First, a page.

FDA solicits industry input about open, consensus-based standards
The FDA is announcing a meeting “Regulatory New Drug Review: Solutions for Study Data Exchange Standards,” on Nov. 5, to solicit input from industry, technology vendors and the public regarding the advantages and disadvantages of current and emerging open, consensus-based standards for the exchange of regulated study data. The FDA also is seeking input from stakeholders on pre-meeting questions discussed below. Registration is required in advance and will be limited.
The current study data exchange format supported by FDA is the ASCII-based SAS Transport (XPORT) version 5 file format. Although XPORT has been an exchange format for many years, it is not an extensible modern technology. Moreover, it is not supported and maintained by an open, consensus-based standards development organization.
The FDA would like to discuss the current and emerging open study data exchange standards that will support interoperability. Currently, the use of XPORT can be described as an example of the exchange of study data between two or more systems using a specified file format (e.g., XML, SQL, ASCII). However, the desired path forward is to achieve interoperability with other systems where the exchange of data between systems can be reviewed, analyzed and reported with minimal need for data integration.
Based on feedback from this meeting and other information, an evaluation of the cost-benefit of a migration to a new study data exchange standard—on both FDA and regulated industry—will be conducted to inform next steps, which will include an action plan.
The FDA seeks input from stakeholders and other members of the public on the following pre-meeting questions:
1. What are the most pressing challenges that industry faces with regard to study data management? Please address each of the following areas: (a) Study design/set-up, (b) capture, (c) integration, (d) analysis, (e) reporting, and (f) regulatory submission. What opportunities/solutions exist to meet each challenge?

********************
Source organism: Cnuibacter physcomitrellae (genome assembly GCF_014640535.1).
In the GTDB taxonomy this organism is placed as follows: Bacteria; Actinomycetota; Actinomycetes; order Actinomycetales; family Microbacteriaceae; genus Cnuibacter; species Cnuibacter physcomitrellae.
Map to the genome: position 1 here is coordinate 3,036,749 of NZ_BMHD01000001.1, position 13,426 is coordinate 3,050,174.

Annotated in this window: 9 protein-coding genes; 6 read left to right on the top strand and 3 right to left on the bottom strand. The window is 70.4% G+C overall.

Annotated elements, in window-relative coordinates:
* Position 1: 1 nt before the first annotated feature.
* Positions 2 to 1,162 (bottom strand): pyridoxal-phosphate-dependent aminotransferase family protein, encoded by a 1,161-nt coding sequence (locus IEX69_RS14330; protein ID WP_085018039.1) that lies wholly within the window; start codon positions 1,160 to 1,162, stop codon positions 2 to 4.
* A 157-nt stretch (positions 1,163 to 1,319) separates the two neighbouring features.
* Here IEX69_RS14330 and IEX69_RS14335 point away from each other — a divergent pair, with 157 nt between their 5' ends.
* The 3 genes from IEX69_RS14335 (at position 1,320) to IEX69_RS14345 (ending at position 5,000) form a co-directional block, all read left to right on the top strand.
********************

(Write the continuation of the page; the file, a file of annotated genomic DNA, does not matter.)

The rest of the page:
2. How could FDA’s regulatory requirements make the study data management process more efficient?
3. What does industry need to make clinical trials data management more effective and efficient? Please describe the tools, techniques, and processes that would help as well as the regulatory guidance documents that would be useful in this area.
4. What data standards are you currently using for the conduct of regulated research studies?
5. Would Health Level Seven v31 (e.g., messages, structured documents and Clinical Data Architecture) be a viable study data exchange standard? Please explain advantages and disadvantages. What would be the impact (e.g., financial, technical, or in terms of implementation or change in business processes)?
6. Would CDISC Operational Data Model2 be a viable study data exchange standard? Please explain advantages and disadvantages. What would be the impact (e.g., financial, technical, or in terms of implementation or change in business processes)?
7. Are there other open data exchange standards that should be evaluated? Please explain advantages and disadvantages. What would be the impact (e.g., financial, technical, or in terms of implementation or change in business processes)?
8. What would be a reasonable phased implementation period for each recommended exchange standard? And should supporting multiple, concurrent study data exchange standards be evaluated (please explain advantages and disadvantages of this approach)? What can FDA do to help industry to be more prepared for, or reduce burden of, a migration to a new study data exchange standard?
9. FDA encourages sponsors to design study data collection systems so that relationships between data elements, as well as relationships across data domains, can be captured at the point of data entry. Describe the challenges, to and opportunities for, accomplishing this goal.
10. What other comments would you care to share with FDA concerning the general topic of data exchange standards?